The aligned attribute can also be used for functions (see Function Attributes.)

cleanup (cleanup_function)
The cleanup attribute runs a function when the variable goes out of scope. This attribute can only be applied to auto function scope variables; it may not be applied to parameters or variables with static storage duration. The function must take one parameter, a pointer to a type compatible with the variable. The return value of the function (if any) is ignored.

If -fexceptions is enabled, then cleanup_function will be run during the stack unwinding that happens during the processing of the exception. Note that the cleanup attribute does not allow the exception to be caught, only to perform an action. It is undefined what happens if cleanup_function does not return normally.

common
nocommon
The common attribute requests GCC to place a variable in “common” storage. The nocommon attribute requests the opposite—to allocate space for it directly.

These attributes override the default chosen by the -fno-common and -fcommon flags respectively.

deprecated
deprecated (msg)
The deprecated attribute results in a warning if the variable is used anywhere in the source file. This is useful when identifying variables that are expected to be removed in a future version of a program. The warning also includes the location of the declaration of the deprecated variable, to enable users to easily find further information about why the variable is deprecated, or what they should do instead. Note that the warning only occurs for uses:
          extern int old_var __attribute__ ((deprecated));
          extern int old_var;
          int new_fn () { return old_var; }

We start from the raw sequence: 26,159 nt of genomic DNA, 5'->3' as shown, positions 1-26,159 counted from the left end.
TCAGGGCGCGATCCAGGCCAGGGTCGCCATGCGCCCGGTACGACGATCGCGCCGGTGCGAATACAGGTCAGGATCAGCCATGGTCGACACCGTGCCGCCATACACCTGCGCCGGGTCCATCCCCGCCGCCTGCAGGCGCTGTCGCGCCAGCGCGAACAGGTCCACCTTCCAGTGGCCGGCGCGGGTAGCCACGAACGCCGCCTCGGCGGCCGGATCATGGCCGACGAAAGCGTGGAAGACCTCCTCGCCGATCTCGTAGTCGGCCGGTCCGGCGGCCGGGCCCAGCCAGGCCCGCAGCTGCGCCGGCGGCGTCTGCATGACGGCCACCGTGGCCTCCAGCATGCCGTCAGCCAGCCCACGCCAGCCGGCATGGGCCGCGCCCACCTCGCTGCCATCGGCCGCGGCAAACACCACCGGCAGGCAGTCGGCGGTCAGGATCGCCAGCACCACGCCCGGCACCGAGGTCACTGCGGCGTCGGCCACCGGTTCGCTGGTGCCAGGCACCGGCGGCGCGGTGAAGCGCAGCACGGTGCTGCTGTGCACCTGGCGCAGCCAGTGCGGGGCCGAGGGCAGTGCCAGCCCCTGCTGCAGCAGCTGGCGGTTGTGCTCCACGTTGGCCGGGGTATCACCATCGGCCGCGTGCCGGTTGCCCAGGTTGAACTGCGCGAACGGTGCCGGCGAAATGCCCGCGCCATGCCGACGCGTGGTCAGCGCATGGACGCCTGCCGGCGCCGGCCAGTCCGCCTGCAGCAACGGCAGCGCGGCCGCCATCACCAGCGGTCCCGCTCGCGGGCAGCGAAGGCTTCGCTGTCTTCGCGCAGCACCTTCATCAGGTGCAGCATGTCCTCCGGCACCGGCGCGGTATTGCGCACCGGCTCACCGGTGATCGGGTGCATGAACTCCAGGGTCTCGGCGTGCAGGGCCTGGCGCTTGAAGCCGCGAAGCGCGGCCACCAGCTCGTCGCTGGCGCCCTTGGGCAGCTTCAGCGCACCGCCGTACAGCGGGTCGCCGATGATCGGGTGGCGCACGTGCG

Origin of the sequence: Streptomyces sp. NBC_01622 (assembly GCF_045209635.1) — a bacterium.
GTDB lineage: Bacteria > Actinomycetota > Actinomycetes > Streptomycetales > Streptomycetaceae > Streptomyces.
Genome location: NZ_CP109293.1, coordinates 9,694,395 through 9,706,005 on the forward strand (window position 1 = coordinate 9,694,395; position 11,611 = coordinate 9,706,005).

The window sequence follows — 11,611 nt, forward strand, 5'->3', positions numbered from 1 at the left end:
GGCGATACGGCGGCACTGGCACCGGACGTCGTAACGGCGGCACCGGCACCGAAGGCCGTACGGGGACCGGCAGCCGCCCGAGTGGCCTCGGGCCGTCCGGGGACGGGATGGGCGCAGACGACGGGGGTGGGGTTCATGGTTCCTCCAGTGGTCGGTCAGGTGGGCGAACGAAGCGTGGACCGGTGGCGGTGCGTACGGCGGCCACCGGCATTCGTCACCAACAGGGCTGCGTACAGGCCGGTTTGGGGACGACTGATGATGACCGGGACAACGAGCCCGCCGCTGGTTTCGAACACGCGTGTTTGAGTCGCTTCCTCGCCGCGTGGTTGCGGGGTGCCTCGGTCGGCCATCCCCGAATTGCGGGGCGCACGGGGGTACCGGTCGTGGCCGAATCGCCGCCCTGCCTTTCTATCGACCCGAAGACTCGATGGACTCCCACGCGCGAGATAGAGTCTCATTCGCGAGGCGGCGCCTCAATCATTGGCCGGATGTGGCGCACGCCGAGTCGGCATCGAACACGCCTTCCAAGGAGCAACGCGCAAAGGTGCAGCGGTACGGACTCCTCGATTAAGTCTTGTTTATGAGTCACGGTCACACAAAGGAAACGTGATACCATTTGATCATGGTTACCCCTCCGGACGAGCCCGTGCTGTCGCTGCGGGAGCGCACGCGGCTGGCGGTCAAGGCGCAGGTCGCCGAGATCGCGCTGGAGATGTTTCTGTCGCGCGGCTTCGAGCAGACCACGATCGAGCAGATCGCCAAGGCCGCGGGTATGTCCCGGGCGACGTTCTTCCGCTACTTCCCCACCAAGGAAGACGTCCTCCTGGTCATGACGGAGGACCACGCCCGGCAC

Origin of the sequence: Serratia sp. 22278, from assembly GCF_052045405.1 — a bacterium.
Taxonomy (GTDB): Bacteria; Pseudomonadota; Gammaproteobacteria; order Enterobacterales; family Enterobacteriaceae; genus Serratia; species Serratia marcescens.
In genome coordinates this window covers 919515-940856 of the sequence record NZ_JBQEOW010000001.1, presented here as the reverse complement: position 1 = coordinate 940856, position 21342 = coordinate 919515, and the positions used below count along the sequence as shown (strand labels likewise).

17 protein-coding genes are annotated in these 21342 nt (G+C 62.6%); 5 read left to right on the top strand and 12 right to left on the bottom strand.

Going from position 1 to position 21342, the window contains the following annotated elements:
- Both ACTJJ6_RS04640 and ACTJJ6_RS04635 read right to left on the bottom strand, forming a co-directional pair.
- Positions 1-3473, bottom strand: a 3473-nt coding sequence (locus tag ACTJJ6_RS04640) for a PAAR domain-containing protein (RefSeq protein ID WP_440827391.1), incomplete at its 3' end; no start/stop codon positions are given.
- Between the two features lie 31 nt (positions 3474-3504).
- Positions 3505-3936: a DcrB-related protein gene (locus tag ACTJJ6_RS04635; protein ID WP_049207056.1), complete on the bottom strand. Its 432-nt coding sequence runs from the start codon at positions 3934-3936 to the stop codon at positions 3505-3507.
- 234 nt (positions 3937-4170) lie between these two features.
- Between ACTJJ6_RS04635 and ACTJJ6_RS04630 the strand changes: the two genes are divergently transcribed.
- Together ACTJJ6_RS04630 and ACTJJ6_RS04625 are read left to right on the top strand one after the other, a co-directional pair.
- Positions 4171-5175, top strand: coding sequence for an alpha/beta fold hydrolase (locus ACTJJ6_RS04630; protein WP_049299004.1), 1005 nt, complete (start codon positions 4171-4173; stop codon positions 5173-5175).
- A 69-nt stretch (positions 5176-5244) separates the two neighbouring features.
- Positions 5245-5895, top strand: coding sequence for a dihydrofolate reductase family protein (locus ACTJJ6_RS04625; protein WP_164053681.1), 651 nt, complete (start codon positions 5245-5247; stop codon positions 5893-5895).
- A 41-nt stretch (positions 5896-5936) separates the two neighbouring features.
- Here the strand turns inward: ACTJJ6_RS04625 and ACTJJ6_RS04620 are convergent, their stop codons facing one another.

results in a warning on line 3 but not line 2. The optional msg argument, which must be a string, will be printed in the warning if present.

The deprecated attribute can also be used for functions and types (see Function Attributes, see Type Attributes.)

mode (mode)
This attribute specifies the data type for the declaration—whichever type corresponds to the mode mode. This in effect lets you request an integer or floating point type according to its width.

You may also specify a mode of `byte' or `__byte__' to indicate the mode corresponding to a one-byte integer, `word' or `__word__' for the mode of a one-word integer, and `pointer' or `__pointer__' for the mode used to represent pointers.

packed
The packed attribute specifies that a variable or structure field should have the smallest possible alignment—one byte for a variable, and one bit for a field, unless you specify a larger value with the aligned attribute.

Here is a structure in which the field x is packed, so that it immediately follows a:

          struct foo
          {
            char a;
            int x[2] __attribute__ ((packed));
          };
     

Note: The 4.1, 4.2 and 4.3 series of GCC ignore the packed attribute on bit-fields of type char. This has been fixed in GCC 4.4 but the change can lead to differences in the structure layout. See the documentation of -Wpacked-bitfield-compat for more information.

section ("section-name")
Normally, the compiler places the objects it generates in sections like data and bss. Sometimes, however, you need additional sections, or you need certain particular variables to appear in special sections, for example to map to special hardware. The section attribute specifies that a variable (or function) lives in a particular section. For example, this small program uses several specific section names:
          struct duart a __attribute__ ((section ("DUART_A"))) = { 0 };